Then, Angela launched into a tirade about Fon people (the ethnic majority in the south) that was based on her personal theory that they can’t be trusted because they are the descendants of slavers. I found it painfully ironic that a white woman was telling me to not trust an entire group of people because they participated in the slave trade. I wondered if she, a white American would look at me, a black American, and see the connection to how the psychological wounds of slavery have played out in our own country; if she could imagine enduring such generational trauma, all the while having her quality of life, self image, and general safety systematically undermined by the perpetrators of the crimes. Seeing my eyes glaze over, she referenced an academic paper by a sociologist that drew a connection between a “cultural lack of trust” among people in Benin and the slave trade. I conceded that the trauma of having family members stolen and sold into slavery and witnessing the thieves rise to the highest levels of society must leave an impression. Judging from her endless complaints about the injustice she’s endured because of being perceived as rich in a developing country, I knew the connection to our country completely evaded her.

She claimed that police stopped them more than 40 times in their first year, without reason. The only thing that put a stop to it was that she met the chief of police who works in government and got his business card. From then on, whenever cops stopped them she waved the chief’s business card and asked if she should give their boss a call. She concluded the story with a smug look of triumph. I smiled and agreeably raised my eyebrows, acknowledging her victory. I tried to let her smugness roll off of me, but it was impossible unleash myself from the glare of the elephant in the room: unwarranted police stops for black people in our home country aren’t usually resolved so easily; that maybe she should be that grateful she doesn’t have to contemplate carrying a sign that says if she dies in police custody, it wasn’t suicide, and that her troubles with police can be waved away with a business card.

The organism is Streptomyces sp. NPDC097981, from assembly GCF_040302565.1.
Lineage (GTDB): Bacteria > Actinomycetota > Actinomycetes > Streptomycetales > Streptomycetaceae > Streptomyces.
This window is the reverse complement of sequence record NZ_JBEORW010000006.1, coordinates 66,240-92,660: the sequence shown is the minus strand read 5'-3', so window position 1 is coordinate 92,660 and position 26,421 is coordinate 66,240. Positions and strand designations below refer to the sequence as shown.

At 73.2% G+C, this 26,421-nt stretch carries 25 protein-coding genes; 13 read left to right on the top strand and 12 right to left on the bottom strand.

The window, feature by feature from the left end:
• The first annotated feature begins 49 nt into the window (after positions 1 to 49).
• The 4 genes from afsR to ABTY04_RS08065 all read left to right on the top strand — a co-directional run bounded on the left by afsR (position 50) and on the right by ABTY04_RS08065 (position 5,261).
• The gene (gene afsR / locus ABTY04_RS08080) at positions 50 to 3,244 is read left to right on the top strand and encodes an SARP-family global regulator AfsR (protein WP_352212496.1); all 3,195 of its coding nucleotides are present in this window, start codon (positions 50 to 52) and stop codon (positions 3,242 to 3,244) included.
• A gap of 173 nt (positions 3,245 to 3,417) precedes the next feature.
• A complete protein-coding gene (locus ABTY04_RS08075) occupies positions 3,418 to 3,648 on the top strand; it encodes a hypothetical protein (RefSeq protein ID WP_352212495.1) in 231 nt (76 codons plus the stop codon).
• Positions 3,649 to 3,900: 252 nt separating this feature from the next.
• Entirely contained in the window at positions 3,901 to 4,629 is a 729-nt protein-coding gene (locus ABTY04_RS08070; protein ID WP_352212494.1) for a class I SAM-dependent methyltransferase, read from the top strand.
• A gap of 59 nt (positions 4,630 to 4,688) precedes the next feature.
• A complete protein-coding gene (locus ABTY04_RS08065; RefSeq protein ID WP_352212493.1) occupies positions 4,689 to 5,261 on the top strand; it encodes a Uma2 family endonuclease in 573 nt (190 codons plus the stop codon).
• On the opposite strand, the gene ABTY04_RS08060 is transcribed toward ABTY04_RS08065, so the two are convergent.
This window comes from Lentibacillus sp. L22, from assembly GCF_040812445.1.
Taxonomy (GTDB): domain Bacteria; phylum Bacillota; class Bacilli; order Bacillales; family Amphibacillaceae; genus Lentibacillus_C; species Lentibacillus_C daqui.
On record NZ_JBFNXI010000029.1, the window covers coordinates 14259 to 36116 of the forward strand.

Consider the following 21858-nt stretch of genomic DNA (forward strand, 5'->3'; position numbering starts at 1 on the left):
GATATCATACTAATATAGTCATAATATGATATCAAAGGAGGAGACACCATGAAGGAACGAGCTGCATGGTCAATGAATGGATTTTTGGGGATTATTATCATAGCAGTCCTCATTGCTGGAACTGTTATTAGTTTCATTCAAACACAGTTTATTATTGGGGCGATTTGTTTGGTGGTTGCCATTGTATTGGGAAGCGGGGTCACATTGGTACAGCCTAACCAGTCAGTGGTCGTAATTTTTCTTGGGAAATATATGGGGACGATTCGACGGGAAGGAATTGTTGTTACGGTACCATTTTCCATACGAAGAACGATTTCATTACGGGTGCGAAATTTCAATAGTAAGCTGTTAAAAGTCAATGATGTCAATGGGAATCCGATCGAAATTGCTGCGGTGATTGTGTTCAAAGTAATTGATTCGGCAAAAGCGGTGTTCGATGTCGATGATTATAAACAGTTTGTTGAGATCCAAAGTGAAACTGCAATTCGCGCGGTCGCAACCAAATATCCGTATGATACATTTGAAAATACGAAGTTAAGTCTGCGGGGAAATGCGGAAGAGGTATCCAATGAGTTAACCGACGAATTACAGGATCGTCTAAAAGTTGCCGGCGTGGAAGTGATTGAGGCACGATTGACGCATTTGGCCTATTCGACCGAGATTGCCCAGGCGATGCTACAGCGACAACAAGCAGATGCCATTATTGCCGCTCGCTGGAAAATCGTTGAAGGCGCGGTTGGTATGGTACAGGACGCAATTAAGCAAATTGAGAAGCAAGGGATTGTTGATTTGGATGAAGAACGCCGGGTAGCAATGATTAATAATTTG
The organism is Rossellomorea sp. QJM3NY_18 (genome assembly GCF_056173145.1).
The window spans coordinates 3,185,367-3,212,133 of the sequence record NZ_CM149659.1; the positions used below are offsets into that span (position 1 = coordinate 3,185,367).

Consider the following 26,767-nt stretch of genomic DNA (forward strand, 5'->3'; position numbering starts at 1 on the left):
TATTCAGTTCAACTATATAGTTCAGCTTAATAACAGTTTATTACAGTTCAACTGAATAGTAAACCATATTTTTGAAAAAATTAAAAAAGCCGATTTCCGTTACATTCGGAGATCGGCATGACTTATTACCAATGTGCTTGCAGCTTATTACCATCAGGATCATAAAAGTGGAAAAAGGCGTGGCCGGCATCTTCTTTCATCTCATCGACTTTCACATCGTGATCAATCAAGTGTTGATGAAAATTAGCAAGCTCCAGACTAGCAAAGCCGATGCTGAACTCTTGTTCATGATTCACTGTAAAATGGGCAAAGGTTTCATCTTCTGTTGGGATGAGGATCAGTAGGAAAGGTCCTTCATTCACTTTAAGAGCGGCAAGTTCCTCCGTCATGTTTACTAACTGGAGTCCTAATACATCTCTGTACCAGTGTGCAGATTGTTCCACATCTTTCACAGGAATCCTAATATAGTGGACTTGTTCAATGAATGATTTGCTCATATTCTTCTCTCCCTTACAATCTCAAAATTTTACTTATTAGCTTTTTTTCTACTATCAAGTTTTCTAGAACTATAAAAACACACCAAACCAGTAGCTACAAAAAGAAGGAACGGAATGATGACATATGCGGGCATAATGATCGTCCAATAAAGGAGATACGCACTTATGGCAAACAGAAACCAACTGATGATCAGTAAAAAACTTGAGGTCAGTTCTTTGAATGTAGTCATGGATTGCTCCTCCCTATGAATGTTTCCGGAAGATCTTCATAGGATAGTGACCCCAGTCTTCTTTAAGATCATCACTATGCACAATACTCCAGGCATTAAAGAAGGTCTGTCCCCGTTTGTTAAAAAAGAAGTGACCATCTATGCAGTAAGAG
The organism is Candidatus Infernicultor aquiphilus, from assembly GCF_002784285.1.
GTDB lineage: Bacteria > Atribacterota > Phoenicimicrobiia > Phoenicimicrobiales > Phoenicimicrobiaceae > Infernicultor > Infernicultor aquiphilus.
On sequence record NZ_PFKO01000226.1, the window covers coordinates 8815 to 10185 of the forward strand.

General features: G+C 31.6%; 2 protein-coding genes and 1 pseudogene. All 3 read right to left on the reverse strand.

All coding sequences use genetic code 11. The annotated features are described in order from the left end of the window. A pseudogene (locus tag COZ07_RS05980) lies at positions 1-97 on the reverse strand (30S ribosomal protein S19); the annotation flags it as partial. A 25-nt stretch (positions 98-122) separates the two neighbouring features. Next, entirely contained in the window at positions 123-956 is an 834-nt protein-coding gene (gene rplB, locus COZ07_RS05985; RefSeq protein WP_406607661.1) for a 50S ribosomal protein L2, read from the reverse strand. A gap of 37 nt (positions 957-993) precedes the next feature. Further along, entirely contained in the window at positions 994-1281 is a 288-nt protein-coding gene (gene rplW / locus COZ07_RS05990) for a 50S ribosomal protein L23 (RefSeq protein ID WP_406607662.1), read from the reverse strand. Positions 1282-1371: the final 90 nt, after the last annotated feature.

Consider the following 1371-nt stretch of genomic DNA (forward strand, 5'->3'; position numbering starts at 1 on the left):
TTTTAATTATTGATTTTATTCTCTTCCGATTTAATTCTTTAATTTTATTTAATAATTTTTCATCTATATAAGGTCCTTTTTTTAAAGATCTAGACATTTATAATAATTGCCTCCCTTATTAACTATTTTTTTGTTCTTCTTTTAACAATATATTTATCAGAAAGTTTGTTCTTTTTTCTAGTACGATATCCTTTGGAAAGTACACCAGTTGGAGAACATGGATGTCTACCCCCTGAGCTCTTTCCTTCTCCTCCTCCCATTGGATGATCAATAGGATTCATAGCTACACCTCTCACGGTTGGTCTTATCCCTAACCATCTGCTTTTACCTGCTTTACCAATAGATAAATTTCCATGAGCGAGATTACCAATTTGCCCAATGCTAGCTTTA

We took a zem when we picked up the car a few days later. As I rode on the back of the motorcycle sandwiched between Mat and the driver, sharp grains of sand kicked up under the wheels and stung my ankles. I took in the smells of gasoline, the sweaty odor of the driver, the sounds of car horns and trucks. The open air blasted in my face and I closed my eyes trying to let my memory capture this first way that I learned the city. It would be my last zem ride in a long time.

Driving home, I began to think of how owning a car would change our lives. More than just an upgrade to how we get around, it represents a letting go of the backpackers who’d come to Benin the first time a few years ago— who had no problem squishing into a sedan with six other people for hours-long trips, who didn’t think twice about jumping on the back of motorcycles and zipping through traffic with no prior experience. It also represented stepping into a different economic class in a country steeped in poverty. Owning a car doesn’t mean that we’re rich, but it does mean that we can afford to not pay less than a dollar (the cost of most zem rides) to get around. Now, we are no longer people who take in the city by the open air when we get from here to there. Now, we ride around shielded in metal vehicles, looking through windows, with air conditioning blowing our sweat dry before we arrive at our destinations. Our clothes won’t reek with the smells of the city. We won’t make the type of eye contact with fellow riders that can only be shared when there is no glass partition, when our eyes share the deep knowing of our vulnerability in volatile traffic, and the knowledge of exactly the way the air feels on our skin.   

I had driven a rental car on a weekend trip earlier this year, but driving home was my first time driving in the city, Cotonou. Avoiding the zems, getting used to the lack of traffic lights and street signs, learning the science of not getting stuck in mud when driving through puddles, not being swallowed by fear when swarms of motorcycles surround me as I maneuver tight spaces...this is a new way of learning the city. Every drive adds a new layer of knowledge to the mental vista of this move. It’s a new way of getting from here to there, a new way of comprehending space.